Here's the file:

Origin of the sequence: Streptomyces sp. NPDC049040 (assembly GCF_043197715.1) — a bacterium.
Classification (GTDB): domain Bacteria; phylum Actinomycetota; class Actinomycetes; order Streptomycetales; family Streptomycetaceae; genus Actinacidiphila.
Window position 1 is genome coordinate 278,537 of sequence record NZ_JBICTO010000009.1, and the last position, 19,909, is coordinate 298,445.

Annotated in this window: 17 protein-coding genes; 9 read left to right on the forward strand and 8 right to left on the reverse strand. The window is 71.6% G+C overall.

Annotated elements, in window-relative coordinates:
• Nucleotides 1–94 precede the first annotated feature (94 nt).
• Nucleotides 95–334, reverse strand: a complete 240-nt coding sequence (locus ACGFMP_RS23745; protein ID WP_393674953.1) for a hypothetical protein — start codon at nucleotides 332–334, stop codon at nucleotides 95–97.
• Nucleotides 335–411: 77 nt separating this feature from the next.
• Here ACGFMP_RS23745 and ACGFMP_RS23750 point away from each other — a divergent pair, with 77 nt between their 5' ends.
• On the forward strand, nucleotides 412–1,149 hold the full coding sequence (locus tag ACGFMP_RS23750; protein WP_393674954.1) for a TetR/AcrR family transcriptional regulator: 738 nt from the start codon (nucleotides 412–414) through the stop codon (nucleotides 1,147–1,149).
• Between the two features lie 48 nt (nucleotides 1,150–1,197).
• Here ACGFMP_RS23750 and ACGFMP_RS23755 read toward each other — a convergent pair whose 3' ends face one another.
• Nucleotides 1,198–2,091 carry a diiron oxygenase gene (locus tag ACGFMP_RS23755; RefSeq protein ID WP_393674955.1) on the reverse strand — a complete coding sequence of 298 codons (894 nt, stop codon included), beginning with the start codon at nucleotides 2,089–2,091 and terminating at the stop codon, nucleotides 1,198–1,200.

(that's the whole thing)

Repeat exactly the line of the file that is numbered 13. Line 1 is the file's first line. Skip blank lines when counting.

• Nucleotides 1,198–2,091 carry a diiron oxygenase gene (locus tag ACGFMP_RS23755; RefSeq protein ID WP_393674955.1) on the reverse strand — a complete coding sequence of 298 codons (894 nt, stop codon included), beginning with the start codon at nucleotides 2,089–2,091 and terminating at the stop codon, nucleotides 1,198–1,200.